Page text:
Finding and booking voice work is hard enough.  Even so, I marvel at my ability to make something hard…even harder.  Too often, I keep putting out what I know I’ve done well in the past…or a laboured imitation of what I think sells today…instead of focusing on something that’s actually in demand at the moment!  …and in a way that’s totally mine, something unavailable from anyone else (even Morgan Freeman, if it comes to that).

More often than not, I’m trying to sell refrigerators to Eskimos, or worse yet, trying to sell fake snow to someone who already has loads of the real thing available.

That embarassing point becomes even more ludicrous as I now notice I’ve had the benefit of plain advice practically handed to me, gift-wrapped!  More than once!  Just this week, a studio I’ve been happily associated with for years sent out a request for examples of specific types of voices, styles, and characters they’d been asked for by their clients.  I compared what they wanted to what I had on my on Commercial Demo.  By their list, I didn’t flunk out…but I was a lot further off than I want to be.  And I remember another studio asking for the same type of specific stuff a few years ago.  I didn’t follow up.  I guess I figured my “vintage ice cubes” would still sell well enough.

Maybe you’re smart enough to have figured this out on your own.  Good on ya.  If not, maybe it’s time to start thinking more about what the buyers are interested in buying…instead of what you’re interested in selling.

Guess what I’m going to be working on in the next few weeks.

– over and out –


People who know me are in general agreement that a Big Ego isn’t one of my worst problems.

Still, every so often I catch my overly-humble self missing a real treat because I think “Oh, I already know all about that.”  This turned out to be one of those treats. And if you think you already know all about “Old Radio”, or voice acting, or creating worlds with words and sounds and music, you need to re-think…and enjoy this book.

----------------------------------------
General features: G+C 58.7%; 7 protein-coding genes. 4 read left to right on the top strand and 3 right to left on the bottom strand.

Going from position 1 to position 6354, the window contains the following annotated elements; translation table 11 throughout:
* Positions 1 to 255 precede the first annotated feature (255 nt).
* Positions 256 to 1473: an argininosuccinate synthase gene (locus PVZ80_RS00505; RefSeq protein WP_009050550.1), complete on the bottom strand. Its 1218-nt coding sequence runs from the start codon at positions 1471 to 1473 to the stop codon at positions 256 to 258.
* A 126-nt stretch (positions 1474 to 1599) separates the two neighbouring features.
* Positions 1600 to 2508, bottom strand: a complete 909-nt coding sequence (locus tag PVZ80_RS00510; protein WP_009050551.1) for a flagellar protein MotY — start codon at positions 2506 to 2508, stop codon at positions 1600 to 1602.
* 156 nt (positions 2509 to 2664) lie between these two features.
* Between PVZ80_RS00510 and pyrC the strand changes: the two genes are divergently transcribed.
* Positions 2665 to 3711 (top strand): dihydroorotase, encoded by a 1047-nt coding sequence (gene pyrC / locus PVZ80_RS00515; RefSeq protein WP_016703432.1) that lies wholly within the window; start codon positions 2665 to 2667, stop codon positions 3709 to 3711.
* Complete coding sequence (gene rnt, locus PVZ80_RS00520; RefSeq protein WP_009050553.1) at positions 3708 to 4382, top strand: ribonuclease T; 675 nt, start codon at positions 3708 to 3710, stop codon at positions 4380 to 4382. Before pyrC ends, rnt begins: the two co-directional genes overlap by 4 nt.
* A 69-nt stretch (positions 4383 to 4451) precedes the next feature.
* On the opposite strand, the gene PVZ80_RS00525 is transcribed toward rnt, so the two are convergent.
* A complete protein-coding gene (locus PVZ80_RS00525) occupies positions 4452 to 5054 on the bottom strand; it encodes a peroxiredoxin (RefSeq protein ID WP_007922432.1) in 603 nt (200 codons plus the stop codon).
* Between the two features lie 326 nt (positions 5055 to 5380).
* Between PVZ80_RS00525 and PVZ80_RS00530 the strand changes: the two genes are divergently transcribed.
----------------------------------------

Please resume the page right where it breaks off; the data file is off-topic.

raisedonradio_bookcover2What I thought was just another book on Nostalgia turned out to have new insights and details on the era of network Radio which I had never encountered…and I’ve been collecting recordings and books on the subject for 40 years.  If you have any interest at all in knowing how people discovered and developed the art of entertaining (and selling) through sound alone…in effect, how the business you as a voice talent proport to be part of came about, “Raised on Radio” should be on your reading list.  This is the origin of your voiceover career, whether you acknowledge it or not!

Author Gerald Nachman goes far beyond the “gee whiz” nostalgic whitewash or dry academic catalogue of so many radio histories.  His is a “warts and all” description of this Theatre of the Mind which still lets all the “beauty marks” show.

Newscasts, Sponsorships, Production and Sound Effects, Soaps, Dramas, Kiddie Shows, Quiz Programs, the relation to Vaudeville and later to TV, tie-ins to movies, music, and the history of the moment, even the development of what’s now known as the situation comedy – it’s all laid out here, in a personal, conversational tone still laced with authority.  And while not a textbook on performance, I noted several sections that would serve as guidance on things like mic technique and character development.  You may even take a fiendish glee in the section about the big movie stars who were absolutely no good in front of a microphone!

It’s a big story, in a big book.  But if you enjoy it as much as I did, you’ll wonder at how fast it goes by.

I think I’ll have to keep it around for a re-run…just to remind myself every once in awhile how much fun it is not to “know it all”.

– over and out –

Knowing When (Not) To Say “No”.

If there’s anything better than being invited back for another creative animated tv spot by a great creative team:  it’s being asked to add a little something that wasn’t in the original script…and watching it take off!